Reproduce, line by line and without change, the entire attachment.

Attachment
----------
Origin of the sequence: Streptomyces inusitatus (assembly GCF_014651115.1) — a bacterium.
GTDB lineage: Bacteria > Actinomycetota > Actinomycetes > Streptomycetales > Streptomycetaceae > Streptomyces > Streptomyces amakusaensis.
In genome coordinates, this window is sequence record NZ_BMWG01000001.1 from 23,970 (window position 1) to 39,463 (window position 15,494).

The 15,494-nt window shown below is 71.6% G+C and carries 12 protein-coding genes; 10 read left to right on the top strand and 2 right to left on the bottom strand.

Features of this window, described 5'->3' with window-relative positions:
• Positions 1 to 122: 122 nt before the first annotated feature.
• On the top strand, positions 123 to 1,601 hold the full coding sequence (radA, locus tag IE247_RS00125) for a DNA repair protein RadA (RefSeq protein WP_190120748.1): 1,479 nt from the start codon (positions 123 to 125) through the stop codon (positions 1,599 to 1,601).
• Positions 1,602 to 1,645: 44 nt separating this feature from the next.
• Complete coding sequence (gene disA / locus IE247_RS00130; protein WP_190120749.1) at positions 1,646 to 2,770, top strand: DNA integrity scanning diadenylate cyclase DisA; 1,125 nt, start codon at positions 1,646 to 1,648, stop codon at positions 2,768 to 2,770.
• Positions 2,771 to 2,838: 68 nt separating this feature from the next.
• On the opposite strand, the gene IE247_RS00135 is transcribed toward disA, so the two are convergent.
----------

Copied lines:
Origin of the sequence: Streptomyces inusitatus (assembly GCF_014651115.1) — a bacterium.
GTDB lineage: Bacteria > Actinomycetota > Actinomycetes > Streptomycetales > Streptomycetaceae > Streptomyces > Streptomyces amakusaensis.
In genome coordinates, this window is sequence record NZ_BMWG01000001.1 from 23,970 (window position 1) to 39,463 (window position 15,494).

The 15,494-nt window shown below is 71.6% G+C and carries 12 protein-coding genes; 10 read left to right on the top strand and 2 right to left on the bottom strand.

Features of this window, described 5'->3' with window-relative positions:
• Positions 1 to 122: 122 nt before the first annotated feature.
• On the top strand, positions 123 to 1,601 hold the full coding sequence (radA, locus tag IE247_RS00125) for a DNA repair protein RadA (RefSeq protein WP_190120748.1): 1,479 nt from the start codon (positions 123 to 125) through the stop codon (positions 1,599 to 1,601).
• Positions 1,602 to 1,645: 44 nt separating this feature from the next.
• Complete coding sequence (gene disA / locus IE247_RS00130; protein WP_190120749.1) at positions 1,646 to 2,770, top strand: DNA integrity scanning diadenylate cyclase DisA; 1,125 nt, start codon at positions 1,646 to 1,648, stop codon at positions 2,768 to 2,770.
• Positions 2,771 to 2,838: 68 nt separating this feature from the next.
• On the opposite strand, the gene IE247_RS00135 is transcribed toward disA, so the two are convergent.